You wanted to be a fighter, you wanted to be a killer: Chicago-Vancouver series breakdown

If you look really closely, you can almost see the intangibles.
(Scott Strazzante, Chicago Tribune / May 3, 2010)

Here's what I love about the playoffs: Each series takes on a different dynamic, teams have to discover variations on their identity, and there are mysterious forces at work. Luck, leadership, truculence and testicular fortitude (Sami Salo, I salute you) all have their place in the lore of this sport, and sometimes we fans are fortunate enough to witness an act of certain otherworldliness that cracks the sky wide open -- rally towels rain down upon the ice, and new history is made.

Most of the time, though, sharp coaching, solid goaltending and depth scoring will do the trick. What this team learns in the first round, they can apply in a real way to the next round, though the new opponents are almost always oriented differently -- not to mention better -- than previously vanquished foes. The Hawks have been doing the practical application thing admirably, and in doing so, they unleash unknown pockets of potential. They nudge their upper limit ever higher.

In the same spirit as deep-sea diving, I wanted to scrape the ocean floor a little, take a look at some of the things that the Hawks executed against the Canucks, details that can help them succeed (perhaps) against the Sharks.


One of the most interesting things I noticed during the Vancouver series was the lack of goals coming from distance. The Hawks were scoring goals almost exclusively from a fairly concentrated nucleus in front of Luongo's net and in between the circles. I made a quick plot of all goals for/against the Hawks that we can use as a reference:

(open in new window for full size)

Even a cursory glance should reveal a telling pattern, without even knowing how each goal was scored. (This is one area where play-by-play pages just don't cut it for me; it's nice that the NHL provides shot distance and such, but it lacks a bit of needed clarity. So I rewatched every single goal scored in the series and provided a reasonably basic description for each one. I bolded things I thought were important, although I wish I had time to be even more thorough. Alas, my paltry offerings.)

  • Get hyphy: Rebounds, obviously, played a central role in the Hawks offense. If you thought Bobby Lu had it rough with Buff's burrito "breath" in his face all series, you might have a vested interest in how Nabokov deals with it. The Sharks, however, will present a much healthier and smarter defensive unit than Vancouver, and guys like Rob Blake and Doug Murray will have no problem resorting to the Donkeypunch method of clearing the front of the net. Buff wasn't much of a factor against the Sharks during the regular season (go read VerStig's fanpost right now), but you know who was? Troy Brouwer. Buff may be emotionally exhausted from his exertions in the previous round, or still buzzed from the constant contact high he likely had in Vancouver, and if he reverts back to Regular Season Buff, it may be Louwenbrow's time to own the crease.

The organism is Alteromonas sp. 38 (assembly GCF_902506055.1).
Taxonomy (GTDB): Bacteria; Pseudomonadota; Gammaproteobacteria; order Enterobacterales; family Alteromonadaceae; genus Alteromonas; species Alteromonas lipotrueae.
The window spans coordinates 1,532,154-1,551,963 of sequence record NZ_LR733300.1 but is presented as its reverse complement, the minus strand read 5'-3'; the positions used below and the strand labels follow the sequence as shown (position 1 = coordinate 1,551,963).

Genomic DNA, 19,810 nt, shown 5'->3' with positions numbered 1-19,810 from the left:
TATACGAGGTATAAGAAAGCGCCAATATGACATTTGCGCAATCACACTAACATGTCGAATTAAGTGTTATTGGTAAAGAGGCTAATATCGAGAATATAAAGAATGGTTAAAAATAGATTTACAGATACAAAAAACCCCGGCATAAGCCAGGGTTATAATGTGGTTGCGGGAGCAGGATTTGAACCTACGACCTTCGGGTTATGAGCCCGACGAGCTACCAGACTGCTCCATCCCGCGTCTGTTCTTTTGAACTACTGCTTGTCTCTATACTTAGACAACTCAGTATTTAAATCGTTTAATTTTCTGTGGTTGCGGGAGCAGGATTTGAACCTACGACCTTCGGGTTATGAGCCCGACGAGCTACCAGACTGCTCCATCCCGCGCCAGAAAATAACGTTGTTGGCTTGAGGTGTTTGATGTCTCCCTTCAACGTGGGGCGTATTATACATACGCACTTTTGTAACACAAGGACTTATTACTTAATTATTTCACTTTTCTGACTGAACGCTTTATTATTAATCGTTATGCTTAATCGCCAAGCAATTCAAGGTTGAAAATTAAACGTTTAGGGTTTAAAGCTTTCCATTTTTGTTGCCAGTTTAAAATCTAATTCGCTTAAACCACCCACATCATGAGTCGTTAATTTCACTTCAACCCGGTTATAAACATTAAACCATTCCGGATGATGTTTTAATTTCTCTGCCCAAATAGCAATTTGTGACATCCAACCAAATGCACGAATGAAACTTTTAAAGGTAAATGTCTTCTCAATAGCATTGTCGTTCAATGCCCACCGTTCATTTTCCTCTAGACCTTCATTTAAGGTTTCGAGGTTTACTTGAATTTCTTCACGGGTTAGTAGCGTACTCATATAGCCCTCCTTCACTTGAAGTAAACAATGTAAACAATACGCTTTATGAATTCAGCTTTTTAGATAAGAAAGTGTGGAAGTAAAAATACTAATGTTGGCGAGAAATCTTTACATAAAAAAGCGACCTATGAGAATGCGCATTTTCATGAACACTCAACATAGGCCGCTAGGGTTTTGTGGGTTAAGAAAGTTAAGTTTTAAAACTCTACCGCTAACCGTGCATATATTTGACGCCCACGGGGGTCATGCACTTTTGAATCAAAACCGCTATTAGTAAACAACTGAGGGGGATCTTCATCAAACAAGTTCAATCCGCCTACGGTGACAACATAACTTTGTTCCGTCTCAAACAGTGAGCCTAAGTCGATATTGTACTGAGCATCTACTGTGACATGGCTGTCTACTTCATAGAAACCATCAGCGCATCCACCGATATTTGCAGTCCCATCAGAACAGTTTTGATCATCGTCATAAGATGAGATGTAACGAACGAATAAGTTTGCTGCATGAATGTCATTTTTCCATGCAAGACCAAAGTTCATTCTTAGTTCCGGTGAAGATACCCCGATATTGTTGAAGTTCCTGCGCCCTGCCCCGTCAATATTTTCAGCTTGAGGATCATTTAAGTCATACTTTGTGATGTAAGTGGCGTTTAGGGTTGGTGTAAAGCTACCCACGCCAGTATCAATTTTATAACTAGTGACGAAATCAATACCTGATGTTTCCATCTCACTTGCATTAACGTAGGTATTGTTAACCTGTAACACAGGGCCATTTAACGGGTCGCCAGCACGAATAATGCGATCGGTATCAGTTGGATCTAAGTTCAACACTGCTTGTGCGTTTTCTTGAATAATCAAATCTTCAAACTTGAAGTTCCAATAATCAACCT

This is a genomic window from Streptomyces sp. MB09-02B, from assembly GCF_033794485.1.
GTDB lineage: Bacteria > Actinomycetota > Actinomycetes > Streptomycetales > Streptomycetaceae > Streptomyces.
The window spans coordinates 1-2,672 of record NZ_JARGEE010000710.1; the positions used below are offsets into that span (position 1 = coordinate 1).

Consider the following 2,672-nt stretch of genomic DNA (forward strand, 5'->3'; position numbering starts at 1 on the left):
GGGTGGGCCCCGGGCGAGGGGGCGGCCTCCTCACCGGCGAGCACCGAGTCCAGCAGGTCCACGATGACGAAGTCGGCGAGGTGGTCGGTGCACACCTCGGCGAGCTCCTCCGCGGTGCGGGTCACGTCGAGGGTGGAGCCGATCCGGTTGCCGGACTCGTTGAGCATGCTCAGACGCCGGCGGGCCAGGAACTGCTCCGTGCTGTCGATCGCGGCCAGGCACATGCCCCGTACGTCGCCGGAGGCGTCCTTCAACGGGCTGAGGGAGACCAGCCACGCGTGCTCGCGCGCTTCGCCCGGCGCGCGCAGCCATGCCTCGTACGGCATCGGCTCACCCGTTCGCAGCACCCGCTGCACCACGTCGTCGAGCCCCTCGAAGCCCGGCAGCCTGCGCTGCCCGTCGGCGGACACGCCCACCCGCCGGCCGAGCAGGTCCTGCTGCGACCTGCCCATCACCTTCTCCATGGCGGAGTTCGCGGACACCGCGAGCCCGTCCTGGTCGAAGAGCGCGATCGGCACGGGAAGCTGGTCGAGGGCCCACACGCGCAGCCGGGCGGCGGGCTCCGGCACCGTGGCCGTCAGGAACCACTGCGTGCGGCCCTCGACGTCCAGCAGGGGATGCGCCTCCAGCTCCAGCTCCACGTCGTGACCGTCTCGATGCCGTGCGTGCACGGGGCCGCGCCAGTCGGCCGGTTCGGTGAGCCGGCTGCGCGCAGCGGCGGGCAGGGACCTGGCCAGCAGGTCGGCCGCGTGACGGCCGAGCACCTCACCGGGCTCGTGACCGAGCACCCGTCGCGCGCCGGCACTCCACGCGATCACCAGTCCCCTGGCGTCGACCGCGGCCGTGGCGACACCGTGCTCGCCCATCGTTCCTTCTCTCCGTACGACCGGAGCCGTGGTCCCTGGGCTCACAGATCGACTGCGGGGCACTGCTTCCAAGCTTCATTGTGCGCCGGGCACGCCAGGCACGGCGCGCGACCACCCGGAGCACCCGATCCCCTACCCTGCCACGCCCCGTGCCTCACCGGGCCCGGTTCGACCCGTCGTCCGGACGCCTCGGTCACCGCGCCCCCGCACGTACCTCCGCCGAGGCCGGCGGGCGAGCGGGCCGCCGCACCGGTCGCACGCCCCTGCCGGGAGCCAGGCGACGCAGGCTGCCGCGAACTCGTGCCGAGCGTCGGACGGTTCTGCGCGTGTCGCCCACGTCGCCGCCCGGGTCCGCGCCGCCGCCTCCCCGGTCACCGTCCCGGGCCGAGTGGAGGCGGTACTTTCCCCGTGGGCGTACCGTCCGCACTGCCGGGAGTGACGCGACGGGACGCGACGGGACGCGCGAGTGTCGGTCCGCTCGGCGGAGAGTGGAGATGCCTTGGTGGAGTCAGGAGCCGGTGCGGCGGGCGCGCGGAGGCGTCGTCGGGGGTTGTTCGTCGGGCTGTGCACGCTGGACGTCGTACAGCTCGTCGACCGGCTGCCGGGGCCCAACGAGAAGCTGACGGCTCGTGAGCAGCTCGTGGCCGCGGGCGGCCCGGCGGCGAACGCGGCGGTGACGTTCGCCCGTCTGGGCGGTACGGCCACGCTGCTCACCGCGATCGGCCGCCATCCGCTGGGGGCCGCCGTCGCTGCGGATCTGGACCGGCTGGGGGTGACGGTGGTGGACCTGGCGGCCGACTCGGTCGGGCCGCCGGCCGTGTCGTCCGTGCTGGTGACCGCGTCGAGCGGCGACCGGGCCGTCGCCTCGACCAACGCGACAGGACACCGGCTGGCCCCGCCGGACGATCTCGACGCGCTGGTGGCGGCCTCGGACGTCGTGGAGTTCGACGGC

• Put a look on your face like you smell some piss: Should the Hawks be worried about giving up those goals from the blue line? Five out of the six Vancouver goals that were scored from 50 ft. or further were scored by d-men, two were on the power play, where Vancouver does tend to set up for the hard point shot, and four had at least one player screening Niemi. To me, at least, the one worrisome aspect of this stat has to do with the fact of Ryane Clowe. The dude is a hell of a lot more aggressive than Burrows, and more effective in front of opposing goalies as well. Obviously, Coach Q has that annoying no-touch policy regarding screens, and Niemi has dealt generally well, but the Hawks should probably prepare their ankles and embolden their testicles for some epic shot blocking -- the Sharks have serious point threats in Boyle, Blake, Setoguchi and Pavelski./

Discipline and Punish: even-strength play

The Hawks and Nucks both scored 12 goals at even strength, which is slightly alarming if you've seen the overall Corsi/Fenwick numbers for the first two series and came to the conclusion that the Hawks haven't been controlling play at even strength. Which is true, statistically speaking. Our Corsi numbers were shittacular against Vancouver, although that was somewhat balanced out by better overall Fenwick numbers (Corsi minus shot blocking ... all hail Sopel and TOFTBO). At the same time, 12 EV goals almost seems insignificant in hindsight, if only because the character of the series -- a banged up defensive unit and lack of scoring depth trying to make up for a difference in team talent and speed by playing direct, physical hockey -- precipitated a high volume of special teams play. The Hawks matched the Canucks in goal production at even strength because they took a lot of close-range shots and capitalized on rebounds, and won big at times on their ability to convert on the PP and create short-handed chances.

This likely won't be the case against the Sharks. In fact, this series may be the closest we will ever get to playing ... ourselves. Whoa. Can we beat ourselves at even strength? Let's see how we did against Vancouver, broken down by periods:


1st 2nd 3rd total


s g % s g % s g % s %


chi 53 3 5.7 51 2 3.9 47 7 14.9 151 7.9


van 56 6 10.7 38 4 10.5 38 2 5.3 132 9.1